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« McConnell Leads Own Poll | Blog Home Page | Schweitzer, Baucus Look Safe »

Another Close NC Poll

After winning the Democratic primary by an easy margin earlier this month, North Carolina State Senator Kay Hagan has enjoyed a few weeks of increased attention from national observers. A new poll from a conservative-leaning North Carolina-based think tank shows that new attention could be merited, as many begin to anticipate a close re-election race for incumbent Republican Senator Elizabeth Dole.

The poll, conducted for the Civitas Institute by Tel Opinion Research, a Republican firm based in Virginia, surveyed 800 likely voters between 5/14-17 for a margin of error of +/- 3%. Dole and Hagan were tested.

General Election Matchup
(All / Dem / GOP / Ind / Men / Wom)
Dole......45 / 23 / 78 / 35 / 48 / 42
Hagan...43 / 65 / 13 / 47 / 37 / 49

Both candidates have room to grow among their own base, but Dole has significant ground to make up among independent voters. Hagan, too, could benefit from Barack Obama at the top of the Democratic ticket; while the Illinois Senator is unlikely to win the Tar Heel State, he could boost African American turnout, a group that backs Hagan by a huge margin, according to the poll.

This isn't the first poll showing a close race. A late April poll showed Hagan down just seven points, while one automated dial poll had the Democrat leading by a single point. Dole, though, has a long way to go before national Republicans need to start panicking. Just a few weeks before the primary, Dole held a commanding ten-to-one financial lead over Hagan, with $3.16 million on hand compared with Hagan's $317,000.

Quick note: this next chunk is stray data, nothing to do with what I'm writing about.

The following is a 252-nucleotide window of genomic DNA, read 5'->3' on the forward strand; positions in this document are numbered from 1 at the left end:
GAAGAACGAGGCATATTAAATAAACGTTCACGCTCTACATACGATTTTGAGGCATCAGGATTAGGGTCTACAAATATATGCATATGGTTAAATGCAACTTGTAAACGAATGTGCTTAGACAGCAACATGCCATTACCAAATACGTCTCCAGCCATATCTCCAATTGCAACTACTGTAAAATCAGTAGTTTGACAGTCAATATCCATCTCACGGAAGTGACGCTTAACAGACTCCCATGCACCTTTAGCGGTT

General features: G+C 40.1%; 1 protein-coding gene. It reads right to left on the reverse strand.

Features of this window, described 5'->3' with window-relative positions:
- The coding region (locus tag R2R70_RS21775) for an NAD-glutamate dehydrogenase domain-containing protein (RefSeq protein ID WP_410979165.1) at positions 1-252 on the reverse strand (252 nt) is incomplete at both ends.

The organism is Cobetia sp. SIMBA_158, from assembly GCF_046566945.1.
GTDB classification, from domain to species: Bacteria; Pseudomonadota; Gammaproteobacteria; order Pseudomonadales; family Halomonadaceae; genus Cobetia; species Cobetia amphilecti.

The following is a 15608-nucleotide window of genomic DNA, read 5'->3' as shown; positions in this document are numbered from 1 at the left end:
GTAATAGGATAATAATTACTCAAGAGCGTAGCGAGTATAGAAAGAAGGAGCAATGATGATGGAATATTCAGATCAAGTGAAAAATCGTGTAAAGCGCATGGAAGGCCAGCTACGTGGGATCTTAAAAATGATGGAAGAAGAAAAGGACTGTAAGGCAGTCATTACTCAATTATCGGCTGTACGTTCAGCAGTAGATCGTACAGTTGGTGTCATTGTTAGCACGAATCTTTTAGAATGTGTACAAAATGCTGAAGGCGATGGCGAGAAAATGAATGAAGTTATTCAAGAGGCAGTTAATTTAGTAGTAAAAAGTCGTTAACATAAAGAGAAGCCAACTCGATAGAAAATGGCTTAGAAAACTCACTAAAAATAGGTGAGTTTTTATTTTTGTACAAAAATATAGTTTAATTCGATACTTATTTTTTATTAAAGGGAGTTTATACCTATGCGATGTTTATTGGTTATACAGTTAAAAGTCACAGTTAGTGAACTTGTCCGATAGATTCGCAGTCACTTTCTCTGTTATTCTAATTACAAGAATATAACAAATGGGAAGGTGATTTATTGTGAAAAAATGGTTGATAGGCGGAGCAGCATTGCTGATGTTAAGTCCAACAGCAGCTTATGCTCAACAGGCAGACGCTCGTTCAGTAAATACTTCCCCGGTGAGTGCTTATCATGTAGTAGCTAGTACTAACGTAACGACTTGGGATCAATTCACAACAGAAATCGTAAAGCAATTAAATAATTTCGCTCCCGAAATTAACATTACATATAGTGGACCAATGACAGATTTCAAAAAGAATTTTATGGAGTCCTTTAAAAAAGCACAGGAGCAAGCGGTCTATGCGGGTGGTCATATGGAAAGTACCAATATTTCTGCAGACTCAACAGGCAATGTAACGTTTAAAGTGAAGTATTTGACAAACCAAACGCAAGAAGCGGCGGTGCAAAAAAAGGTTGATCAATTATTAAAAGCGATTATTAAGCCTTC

Dole has started using her financial advantage early. The campaign released a positive advertisement touting Dole's work on immigration in cities around the state. The spot, which features town and county sheriffs praising Dole's efforts to find and deport illegal immigrants, serves another purpose as well. Hagan's campaign has already signaled that they will criticize the incumbent for being out of state too much, but Dole "went all over North Carolina," says one sheriff in the ad.

While immigration may not be the number one priority of North Carolina voters, using the geography shows Dole's team is working to build an impression that the senator is always in town. "On one level, the Dole ad is not about immigration at all," said one Washington Republican with extensive experience in North Carolina. The subtle message: From Beaufort to Raefort, Greensboro, Hendersonville, Lexington, Mocksville and Salisbury, Dole has spent significant time in the state.

Polls continue to show a close race, and that will likely fuel strong fundraising performances for both candidates in the months to come. But while Dole remains a favorite ahead of November, the contest will be one to keep an eye on.